In his first visit to Puerto Rico since Hurricane Maria’s landfall, President Trump met with local leaders and federal responders on Tuesday, shortly after landing at an Air Force base in Carolina, Puerto Rico, for a planned briefing on the island’s current situation.
During the briefing, Trump compared the casualties of the two major storms, suggesting that Katrina’s death toll of 1,833 made it more of a legitimate crisis than Hurricane Maria.
The president took the opportunity to laud himself and heap praise upon the federal government’s response to the disaster, quickly adding that Puerto Rico should be “very proud” of its low official death count.
U.S. President Donald Trump, sitting between Puerto Rico Governor Ricardo Rossello and first lady Melania Trump, sits down to a briefing on hurricane damage, at Muniz Air National Gurard Base in Carolina, Puerto Rico, U.S. October 3, 2017. (Photo Credit: Thomson Reuters).
Intent upon drawing stark distinctions between numbers—Trump added that only 16 people died in “Hurricane Maria” compared to the thousands killed “in a real catastrophe” like “Hurricane Katrina.”
“Sixteen versus in the thousands,” Trump said during his first visit to the island, after asking one of the officials what the death count was. “You can be very proud of your people and all of our people working together. Sixteen versus literally thousands. You can be very proud.”
Throughout his briefing, Trump downplayed his remarks about the devastation in Puerto Rico—where more than half of the people are without power, cellphone service, or running water, two weeks after the Category 4—Hurricane Maria made landfall, leaving within its trail sizeable infrastructure damage.
“We have gone all out for Puerto Rico,” Trump said during the televised briefing Tuesday. “It’s not only dangerous, it’s expensive.”
While Puerto Rico clearly needs much more aid — including help from the Federal Emergency Management Agency to repair its damaged infrastructure — the president decided to focus on how much money it had already spent.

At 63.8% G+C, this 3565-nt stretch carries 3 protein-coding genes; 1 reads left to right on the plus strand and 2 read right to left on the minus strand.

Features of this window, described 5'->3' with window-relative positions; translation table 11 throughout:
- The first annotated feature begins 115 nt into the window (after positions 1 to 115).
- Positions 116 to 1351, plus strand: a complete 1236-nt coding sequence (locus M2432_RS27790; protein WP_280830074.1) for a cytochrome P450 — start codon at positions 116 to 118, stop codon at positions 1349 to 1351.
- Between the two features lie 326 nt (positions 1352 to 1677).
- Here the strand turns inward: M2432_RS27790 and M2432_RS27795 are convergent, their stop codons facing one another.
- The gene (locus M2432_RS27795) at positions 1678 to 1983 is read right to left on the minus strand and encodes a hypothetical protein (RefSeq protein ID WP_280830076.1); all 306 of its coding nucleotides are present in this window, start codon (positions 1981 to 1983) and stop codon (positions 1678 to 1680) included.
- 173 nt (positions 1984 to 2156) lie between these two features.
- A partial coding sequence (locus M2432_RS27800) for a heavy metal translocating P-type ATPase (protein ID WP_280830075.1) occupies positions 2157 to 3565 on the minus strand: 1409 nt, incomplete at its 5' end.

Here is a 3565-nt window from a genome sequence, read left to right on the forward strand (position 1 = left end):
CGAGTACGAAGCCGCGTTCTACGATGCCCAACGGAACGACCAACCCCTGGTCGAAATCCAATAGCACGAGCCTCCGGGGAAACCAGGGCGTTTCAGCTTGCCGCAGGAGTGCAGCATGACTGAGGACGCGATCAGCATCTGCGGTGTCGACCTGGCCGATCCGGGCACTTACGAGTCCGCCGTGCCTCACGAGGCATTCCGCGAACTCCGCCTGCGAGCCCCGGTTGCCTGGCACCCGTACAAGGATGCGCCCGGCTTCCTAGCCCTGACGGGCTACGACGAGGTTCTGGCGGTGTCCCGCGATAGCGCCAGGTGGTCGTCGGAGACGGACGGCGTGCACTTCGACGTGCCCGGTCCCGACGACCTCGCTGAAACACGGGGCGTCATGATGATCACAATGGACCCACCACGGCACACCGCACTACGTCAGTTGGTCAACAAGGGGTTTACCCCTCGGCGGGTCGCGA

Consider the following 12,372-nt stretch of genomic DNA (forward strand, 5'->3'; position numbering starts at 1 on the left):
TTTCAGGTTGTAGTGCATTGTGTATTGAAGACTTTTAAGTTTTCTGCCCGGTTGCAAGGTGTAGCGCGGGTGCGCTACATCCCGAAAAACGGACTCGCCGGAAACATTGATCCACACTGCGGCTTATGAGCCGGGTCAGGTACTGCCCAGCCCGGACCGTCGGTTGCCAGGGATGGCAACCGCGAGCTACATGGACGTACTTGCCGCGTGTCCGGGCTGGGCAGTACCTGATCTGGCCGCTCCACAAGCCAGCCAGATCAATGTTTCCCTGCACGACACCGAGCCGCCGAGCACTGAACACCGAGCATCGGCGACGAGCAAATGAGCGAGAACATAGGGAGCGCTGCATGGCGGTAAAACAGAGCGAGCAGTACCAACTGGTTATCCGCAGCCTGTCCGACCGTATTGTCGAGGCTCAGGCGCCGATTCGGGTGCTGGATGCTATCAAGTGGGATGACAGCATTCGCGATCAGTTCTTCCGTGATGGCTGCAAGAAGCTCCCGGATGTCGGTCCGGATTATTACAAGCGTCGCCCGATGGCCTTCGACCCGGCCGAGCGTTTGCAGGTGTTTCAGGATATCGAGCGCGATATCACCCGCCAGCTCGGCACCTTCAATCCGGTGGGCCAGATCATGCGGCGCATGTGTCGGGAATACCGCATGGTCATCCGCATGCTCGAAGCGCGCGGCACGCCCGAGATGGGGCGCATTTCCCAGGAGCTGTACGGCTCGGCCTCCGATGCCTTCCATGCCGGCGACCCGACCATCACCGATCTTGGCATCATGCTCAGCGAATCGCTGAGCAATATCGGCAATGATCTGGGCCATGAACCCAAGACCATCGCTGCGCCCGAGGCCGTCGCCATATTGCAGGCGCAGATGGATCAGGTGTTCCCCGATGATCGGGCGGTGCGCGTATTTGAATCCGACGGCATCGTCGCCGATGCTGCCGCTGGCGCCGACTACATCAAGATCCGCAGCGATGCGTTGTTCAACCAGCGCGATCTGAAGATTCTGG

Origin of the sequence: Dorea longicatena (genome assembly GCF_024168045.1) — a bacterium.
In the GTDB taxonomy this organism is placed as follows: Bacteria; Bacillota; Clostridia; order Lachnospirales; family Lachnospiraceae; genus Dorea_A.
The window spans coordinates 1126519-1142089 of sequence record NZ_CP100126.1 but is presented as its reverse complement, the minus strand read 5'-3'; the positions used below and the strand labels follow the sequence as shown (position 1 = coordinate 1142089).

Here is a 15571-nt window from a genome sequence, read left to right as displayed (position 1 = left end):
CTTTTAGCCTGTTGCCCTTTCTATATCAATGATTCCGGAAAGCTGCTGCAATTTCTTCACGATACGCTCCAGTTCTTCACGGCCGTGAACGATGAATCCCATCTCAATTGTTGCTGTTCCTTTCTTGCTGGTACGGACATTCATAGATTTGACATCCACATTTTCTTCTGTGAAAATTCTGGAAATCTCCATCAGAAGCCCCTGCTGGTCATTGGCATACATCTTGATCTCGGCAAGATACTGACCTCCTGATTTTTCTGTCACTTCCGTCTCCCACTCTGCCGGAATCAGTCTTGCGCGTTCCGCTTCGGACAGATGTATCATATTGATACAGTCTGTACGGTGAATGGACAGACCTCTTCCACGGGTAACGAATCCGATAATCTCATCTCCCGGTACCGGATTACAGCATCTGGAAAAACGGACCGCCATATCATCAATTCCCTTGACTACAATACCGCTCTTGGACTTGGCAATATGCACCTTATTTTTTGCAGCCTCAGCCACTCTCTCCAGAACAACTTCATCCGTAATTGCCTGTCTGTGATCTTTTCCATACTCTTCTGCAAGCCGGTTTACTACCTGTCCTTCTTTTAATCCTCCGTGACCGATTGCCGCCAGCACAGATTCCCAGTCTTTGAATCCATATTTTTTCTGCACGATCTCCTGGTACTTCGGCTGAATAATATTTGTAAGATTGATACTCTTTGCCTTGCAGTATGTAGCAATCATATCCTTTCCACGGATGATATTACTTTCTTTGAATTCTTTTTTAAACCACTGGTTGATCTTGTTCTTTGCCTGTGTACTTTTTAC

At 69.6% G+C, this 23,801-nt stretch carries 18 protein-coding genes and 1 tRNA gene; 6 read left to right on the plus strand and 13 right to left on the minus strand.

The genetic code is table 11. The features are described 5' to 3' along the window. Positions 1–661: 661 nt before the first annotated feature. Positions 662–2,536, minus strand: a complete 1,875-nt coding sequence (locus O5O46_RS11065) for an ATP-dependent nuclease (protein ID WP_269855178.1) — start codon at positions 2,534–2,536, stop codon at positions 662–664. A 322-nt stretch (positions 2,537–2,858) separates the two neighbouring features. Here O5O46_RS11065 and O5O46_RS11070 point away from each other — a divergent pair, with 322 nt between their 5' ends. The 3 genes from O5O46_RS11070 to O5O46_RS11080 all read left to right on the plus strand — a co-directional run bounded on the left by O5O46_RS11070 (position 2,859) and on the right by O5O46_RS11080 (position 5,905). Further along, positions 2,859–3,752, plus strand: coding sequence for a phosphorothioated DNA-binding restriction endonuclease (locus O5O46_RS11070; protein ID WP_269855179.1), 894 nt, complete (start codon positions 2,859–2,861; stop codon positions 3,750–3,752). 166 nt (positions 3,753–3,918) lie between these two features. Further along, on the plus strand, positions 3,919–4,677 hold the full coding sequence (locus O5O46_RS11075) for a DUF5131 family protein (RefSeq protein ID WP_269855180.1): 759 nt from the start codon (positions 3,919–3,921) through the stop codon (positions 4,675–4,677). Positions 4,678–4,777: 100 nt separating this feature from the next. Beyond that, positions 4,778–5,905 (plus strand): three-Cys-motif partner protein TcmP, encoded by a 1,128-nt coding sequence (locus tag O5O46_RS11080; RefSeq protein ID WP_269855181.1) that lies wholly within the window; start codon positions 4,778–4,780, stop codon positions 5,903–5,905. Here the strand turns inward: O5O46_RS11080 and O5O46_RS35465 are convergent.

Trump praised the director of the FEMA, military commanders and a half-dozen members of his Cabinet who accompanied him to Puerto Rico.
Singling out Mick Mulvaney, his budget director, Trump said, “I hate to tell you, Puerto Rico, but you’re throwing our budget out of whack.”
Before leaving the White House on Tuesday, Trump told reporters that Ms. Cruz was now mostly satisfied.
“I think she’s come back a long way,” Trump said. “I think it’s now acknowledged what a great job we’ve done.” He asserted that the relief effort was as competent as those in Texas and Florida, and he added, “It’s actually a much tougher situation.”
Handing out packages of rice, with the “Arroz Rico” stamp, Trump said, “There’s a lot of love in this room, a lot of love.” Shortly after that remark, he tossed rolls of paper towels into the crowd.
President Trump tossed rolls of paper towels to storm victims at a church. (Photo Credit Doug Mills/the New York Times).
In later remarks Tuesday — while handing out flashlights— Trump insisted Puerto Ricans didn’t need flashlights, though much of the island is still without power, as he acknowledged to reporters just minutes before his briefing.
“The power grid, honestly, was devastated before the hurricanes even hit. And then the hurricanes hit and they wiped them out,” Trump said. “A lot of generators have been already brought to the island. Most of the hospitals are open — or at least partially open. But most of them now are open. And, again, the job that’s been done here is really nothing short of a miracle. It’s been incredible.”
Trump’s comments on Tuesday could be construed as somewhat of a distraction from his administration’s response efforts with Cruz. The San Juan mayor, criticized the president for his comments about Puerto Rico’s impact on the U.S. budget.
“It goes to prove the lack of sensibility,” she told CNN in an interview.
LeNora Millen 10-03-17